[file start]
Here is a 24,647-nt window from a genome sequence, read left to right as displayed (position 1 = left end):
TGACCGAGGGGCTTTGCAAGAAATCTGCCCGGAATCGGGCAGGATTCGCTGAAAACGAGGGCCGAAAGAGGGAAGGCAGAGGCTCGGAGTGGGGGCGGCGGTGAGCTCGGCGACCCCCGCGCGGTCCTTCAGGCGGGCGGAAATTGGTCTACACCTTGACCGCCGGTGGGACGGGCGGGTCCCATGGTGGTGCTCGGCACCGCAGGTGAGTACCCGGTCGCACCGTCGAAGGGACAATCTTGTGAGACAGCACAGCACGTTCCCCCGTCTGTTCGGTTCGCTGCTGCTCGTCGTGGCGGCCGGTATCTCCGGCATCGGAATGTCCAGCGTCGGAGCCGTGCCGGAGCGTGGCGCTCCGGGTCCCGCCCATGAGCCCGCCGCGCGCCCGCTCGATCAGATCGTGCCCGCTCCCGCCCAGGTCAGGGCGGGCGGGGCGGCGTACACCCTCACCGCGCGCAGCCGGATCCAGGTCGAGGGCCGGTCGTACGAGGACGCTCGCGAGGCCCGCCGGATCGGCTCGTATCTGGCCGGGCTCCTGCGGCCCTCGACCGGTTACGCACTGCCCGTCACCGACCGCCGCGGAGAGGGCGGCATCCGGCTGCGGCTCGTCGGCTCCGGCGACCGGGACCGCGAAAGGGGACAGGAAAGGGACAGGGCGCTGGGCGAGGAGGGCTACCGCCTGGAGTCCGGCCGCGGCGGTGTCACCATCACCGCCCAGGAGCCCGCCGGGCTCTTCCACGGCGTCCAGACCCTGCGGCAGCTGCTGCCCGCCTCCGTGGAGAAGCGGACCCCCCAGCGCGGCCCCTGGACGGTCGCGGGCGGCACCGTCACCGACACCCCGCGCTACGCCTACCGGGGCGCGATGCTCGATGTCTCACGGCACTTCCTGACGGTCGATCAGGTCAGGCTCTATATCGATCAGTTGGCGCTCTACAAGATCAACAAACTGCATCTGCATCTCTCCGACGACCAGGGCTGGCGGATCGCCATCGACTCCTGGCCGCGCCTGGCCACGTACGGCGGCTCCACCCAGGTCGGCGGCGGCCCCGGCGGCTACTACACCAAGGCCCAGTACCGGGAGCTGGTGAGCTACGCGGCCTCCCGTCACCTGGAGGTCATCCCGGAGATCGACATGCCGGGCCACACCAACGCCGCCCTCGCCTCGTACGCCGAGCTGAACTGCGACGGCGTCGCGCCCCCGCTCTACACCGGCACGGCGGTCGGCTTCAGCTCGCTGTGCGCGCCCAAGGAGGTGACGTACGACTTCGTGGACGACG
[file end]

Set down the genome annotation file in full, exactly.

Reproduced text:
Here is a 24,647-nt window from a genome sequence, read left to right as displayed (position 1 = left end):
TGACCGAGGGGCTTTGCAAGAAATCTGCCCGGAATCGGGCAGGATTCGCTGAAAACGAGGGCCGAAAGAGGGAAGGCAGAGGCTCGGAGTGGGGGCGGCGGTGAGCTCGGCGACCCCCGCGCGGTCCTTCAGGCGGGCGGAAATTGGTCTACACCTTGACCGCCGGTGGGACGGGCGGGTCCCATGGTGGTGCTCGGCACCGCAGGTGAGTACCCGGTCGCACCGTCGAAGGGACAATCTTGTGAGACAGCACAGCACGTTCCCCCGTCTGTTCGGTTCGCTGCTGCTCGTCGTGGCGGCCGGTATCTCCGGCATCGGAATGTCCAGCGTCGGAGCCGTGCCGGAGCGTGGCGCTCCGGGTCCCGCCCATGAGCCCGCCGCGCGCCCGCTCGATCAGATCGTGCCCGCTCCCGCCCAGGTCAGGGCGGGCGGGGCGGCGTACACCCTCACCGCGCGCAGCCGGATCCAGGTCGAGGGCCGGTCGTACGAGGACGCTCGCGAGGCCCGCCGGATCGGCTCGTATCTGGCCGGGCTCCTGCGGCCCTCGACCGGTTACGCACTGCCCGTCACCGACCGCCGCGGAGAGGGCGGCATCCGGCTGCGGCTCGTCGGCTCCGGCGACCGGGACCGCGAAAGGGGACAGGAAAGGGACAGGGCGCTGGGCGAGGAGGGCTACCGCCTGGAGTCCGGCCGCGGCGGTGTCACCATCACCGCCCAGGAGCCCGCCGGGCTCTTCCACGGCGTCCAGACCCTGCGGCAGCTGCTGCCCGCCTCCGTGGAGAAGCGGACCCCCCAGCGCGGCCCCTGGACGGTCGCGGGCGGCACCGTCACCGACACCCCGCGCTACGCCTACCGGGGCGCGATGCTCGATGTCTCACGGCACTTCCTGACGGTCGATCAGGTCAGGCTCTATATCGATCAGTTGGCGCTCTACAAGATCAACAAACTGCATCTGCATCTCTCCGACGACCAGGGCTGGCGGATCGCCATCGACTCCTGGCCGCGCCTGGCCACGTACGGCGGCTCCACCCAGGTCGGCGGCGGCCCCGGCGGCTACTACACCAAGGCCCAGTACCGGGAGCTGGTGAGCTACGCGGCCTCCCGTCACCTGGAGGTCATCCCGGAGATCGACATGCCGGGCCACACCAACGCCGCCCTCGCCTCGTACGCCGAGCTGAACTGCGACGGCGTCGCGCCCCCGCTCTACACCGGCACGGCGGTCGGCTTCAGCTCGCTGTGCGCGCCCAAGGAGGTGACGTACGACTTCGTGGACGACG